09 Nov 2022
09 Nov 2022
Status: this preprint is currently under review for the journal TC.

Evaluating the Utility of Active Microwave Observations as a Snow Mission Concept Using Observing System Simulation Experiments

Eunsang Cho1,2, Carrie M. Vuyovich1, Sujay V. Kumar1, Melissa L. Wrzesien1,2, and Rhae Sung Kim1,3 Eunsang Cho et al.
  • 1Hydrological Sciences Laboratory, NASA Goddard Space Flight Center, Greenbelt, MD, USA
  • 2Earth System Science Interdisciplinary Center, University of Maryland, College Park, MD, USA
  • 3Goddard Earth Sciences Technology and Research II, University of Maryland, Baltimore County, Baltimore, MD, USA

Abstract. As a future satellite mission concept, active microwave sensors have the potential to measure snow water equivalent (SWE) with advantages including finer spatial resolution and improved capabilities in deeper snowpack and forest-covered areas as compared to existing missions (e.g., passive microwave sensors). In mountainous regions, however, the potential utility of spaceborne active microwave sensors for SWE retrievals particularly under deep snow and forest cover has not been evaluated yet. In this study, we develop an observing system simulation experiment (OSSE) that includes the characterization of expected error levels of the active microwave-based volume-scattering SWE retrievals and realistic orbital configurations over a western Colorado domain. We found that active microwave sensors can improve a root mean square error (RMSE) of SWE by about 20 % in the mountainous environment if the active microwave signals with a mature retrieval algorithm can estimate SWE up to 600 mm of deep SWE and up to 40 % of tree cover fraction (TCF). Results also demonstrated that the potential SWE retrievals have larger improvements in tundra (43 %) snow class, followed by boreal forest (22 %) and montane forest (17 %). Even though active microwave sensors are known to be limited by liquid water in the snowpack, they still reduced errors by up to 6–16 % of domain-average SWE in the melting period, suggesting that the SWE retrievals can add value to meltwater estimations and hydrological applications. Overall, this work provides a quantitative benchmark of the utility of a potential snow mission concept in a mountainous domain, helping prioritize future algorithm development and field validation activities.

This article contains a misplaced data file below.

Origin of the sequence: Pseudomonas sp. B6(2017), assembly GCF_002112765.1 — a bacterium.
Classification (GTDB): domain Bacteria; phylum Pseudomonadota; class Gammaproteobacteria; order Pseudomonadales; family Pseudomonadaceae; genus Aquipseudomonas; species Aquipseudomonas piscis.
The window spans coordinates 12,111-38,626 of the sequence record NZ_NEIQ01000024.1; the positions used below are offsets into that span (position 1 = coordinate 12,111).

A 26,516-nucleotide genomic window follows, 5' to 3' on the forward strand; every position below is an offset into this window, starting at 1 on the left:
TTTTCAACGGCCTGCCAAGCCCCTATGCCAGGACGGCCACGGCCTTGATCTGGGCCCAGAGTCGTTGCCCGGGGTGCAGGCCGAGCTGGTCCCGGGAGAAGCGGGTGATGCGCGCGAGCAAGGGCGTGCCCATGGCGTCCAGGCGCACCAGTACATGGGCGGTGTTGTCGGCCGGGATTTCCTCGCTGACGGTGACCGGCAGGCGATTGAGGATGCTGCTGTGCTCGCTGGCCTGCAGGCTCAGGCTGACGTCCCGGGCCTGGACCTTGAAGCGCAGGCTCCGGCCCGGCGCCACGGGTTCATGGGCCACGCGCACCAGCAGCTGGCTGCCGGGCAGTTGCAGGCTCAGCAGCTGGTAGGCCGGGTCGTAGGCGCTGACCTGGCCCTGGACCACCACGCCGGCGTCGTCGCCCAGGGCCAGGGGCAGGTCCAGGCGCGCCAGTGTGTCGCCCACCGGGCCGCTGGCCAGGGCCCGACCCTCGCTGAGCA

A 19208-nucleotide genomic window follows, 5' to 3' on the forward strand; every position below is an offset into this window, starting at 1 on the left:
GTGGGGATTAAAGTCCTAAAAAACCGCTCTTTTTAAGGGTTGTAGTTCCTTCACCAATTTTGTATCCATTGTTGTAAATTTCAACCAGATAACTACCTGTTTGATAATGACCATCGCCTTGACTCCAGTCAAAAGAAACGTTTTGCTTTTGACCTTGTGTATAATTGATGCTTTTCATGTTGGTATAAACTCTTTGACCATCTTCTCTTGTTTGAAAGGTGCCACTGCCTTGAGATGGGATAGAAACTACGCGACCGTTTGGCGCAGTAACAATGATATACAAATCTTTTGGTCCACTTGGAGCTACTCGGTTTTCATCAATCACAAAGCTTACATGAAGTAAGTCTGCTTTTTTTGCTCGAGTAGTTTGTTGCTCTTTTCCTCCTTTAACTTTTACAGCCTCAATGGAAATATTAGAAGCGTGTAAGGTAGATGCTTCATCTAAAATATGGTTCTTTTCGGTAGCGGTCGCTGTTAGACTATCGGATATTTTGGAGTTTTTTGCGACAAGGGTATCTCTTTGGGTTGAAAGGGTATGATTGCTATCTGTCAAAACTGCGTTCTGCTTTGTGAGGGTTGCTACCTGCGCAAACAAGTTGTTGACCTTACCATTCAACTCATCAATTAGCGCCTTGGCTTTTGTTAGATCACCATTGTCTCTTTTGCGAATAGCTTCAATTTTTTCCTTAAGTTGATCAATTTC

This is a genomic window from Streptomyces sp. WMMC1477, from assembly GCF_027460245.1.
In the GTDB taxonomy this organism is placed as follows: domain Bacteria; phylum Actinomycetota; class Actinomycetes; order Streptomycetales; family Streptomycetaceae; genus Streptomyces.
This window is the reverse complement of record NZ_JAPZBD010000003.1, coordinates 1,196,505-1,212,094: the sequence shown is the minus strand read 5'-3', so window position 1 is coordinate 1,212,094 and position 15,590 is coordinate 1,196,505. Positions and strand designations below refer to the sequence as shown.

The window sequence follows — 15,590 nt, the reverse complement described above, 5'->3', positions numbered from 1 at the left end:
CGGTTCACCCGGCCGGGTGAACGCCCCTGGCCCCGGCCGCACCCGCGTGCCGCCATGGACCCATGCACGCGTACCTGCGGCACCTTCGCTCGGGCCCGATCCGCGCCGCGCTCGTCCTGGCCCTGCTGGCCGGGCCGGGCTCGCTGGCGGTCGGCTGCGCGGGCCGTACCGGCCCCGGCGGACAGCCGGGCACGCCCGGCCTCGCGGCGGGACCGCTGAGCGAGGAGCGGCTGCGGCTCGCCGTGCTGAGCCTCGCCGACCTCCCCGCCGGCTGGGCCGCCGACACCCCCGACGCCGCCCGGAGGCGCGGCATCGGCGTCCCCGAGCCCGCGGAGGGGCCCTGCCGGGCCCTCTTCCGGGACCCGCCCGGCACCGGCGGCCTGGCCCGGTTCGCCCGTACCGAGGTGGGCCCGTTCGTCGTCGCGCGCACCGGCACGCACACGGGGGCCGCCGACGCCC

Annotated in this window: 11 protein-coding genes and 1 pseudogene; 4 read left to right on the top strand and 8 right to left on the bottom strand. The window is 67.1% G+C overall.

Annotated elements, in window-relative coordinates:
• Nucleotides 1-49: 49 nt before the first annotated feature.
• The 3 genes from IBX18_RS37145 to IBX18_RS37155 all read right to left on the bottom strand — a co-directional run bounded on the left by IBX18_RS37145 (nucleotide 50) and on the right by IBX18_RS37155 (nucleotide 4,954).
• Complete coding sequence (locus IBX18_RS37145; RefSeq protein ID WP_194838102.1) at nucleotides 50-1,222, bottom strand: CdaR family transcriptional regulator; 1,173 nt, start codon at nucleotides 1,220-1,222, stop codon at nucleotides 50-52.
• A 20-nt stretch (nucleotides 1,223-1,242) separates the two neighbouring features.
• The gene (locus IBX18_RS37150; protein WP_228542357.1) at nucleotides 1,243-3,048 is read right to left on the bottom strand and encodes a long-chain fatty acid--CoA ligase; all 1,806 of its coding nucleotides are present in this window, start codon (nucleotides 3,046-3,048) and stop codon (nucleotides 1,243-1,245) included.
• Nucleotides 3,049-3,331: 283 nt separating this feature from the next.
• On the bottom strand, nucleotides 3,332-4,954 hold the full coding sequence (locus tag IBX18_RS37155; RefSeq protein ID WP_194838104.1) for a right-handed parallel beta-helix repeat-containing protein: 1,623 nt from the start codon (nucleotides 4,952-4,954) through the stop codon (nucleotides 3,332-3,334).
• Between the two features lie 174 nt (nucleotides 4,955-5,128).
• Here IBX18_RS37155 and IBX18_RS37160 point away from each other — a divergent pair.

Eunsang Cho et al.

Status: open (until 04 Jan 2023)

Comment types: AC – author | RC – referee | CC – community | EC – editor | CEC – chief editor | : Report abuse

Eunsang Cho et al.

Eunsang Cho et al.


Total article views: 251 (including HTML, PDF, and XML)
HTML PDF XML Total Supplement BibTeX EndNote
178 68 5 251 24 1 1
  • HTML: 178
  • PDF: 68
  • XML: 5
  • Total: 251
  • Supplement: 24
  • BibTeX: 1
  • EndNote: 1
Views and downloads (calculated since 09 Nov 2022)
Cumulative views and downloads (calculated since 09 Nov 2022)

Viewed (geographical distribution)

Total article views: 234 (including HTML, PDF, and XML) Thereof 234 with geography defined and 0 with unknown origin.
Country # Views %
  • 1
Latest update: 08 Dec 2022
Short summary
As a future snow mission concept, active microwave sensors have the potential to measure snow water equivalent (SWE) in deep snowpack and forested environments. We used a modeling and data assimilation approach (so-called “Observing System Simulation Experiment”) to quantify the usefulness of active microwave-based SWE retrievals over western Colorado. We found that active microwave sensors with a mature retrieval algorithm can improve SWE simulations by about 20 % in the mountainous domain.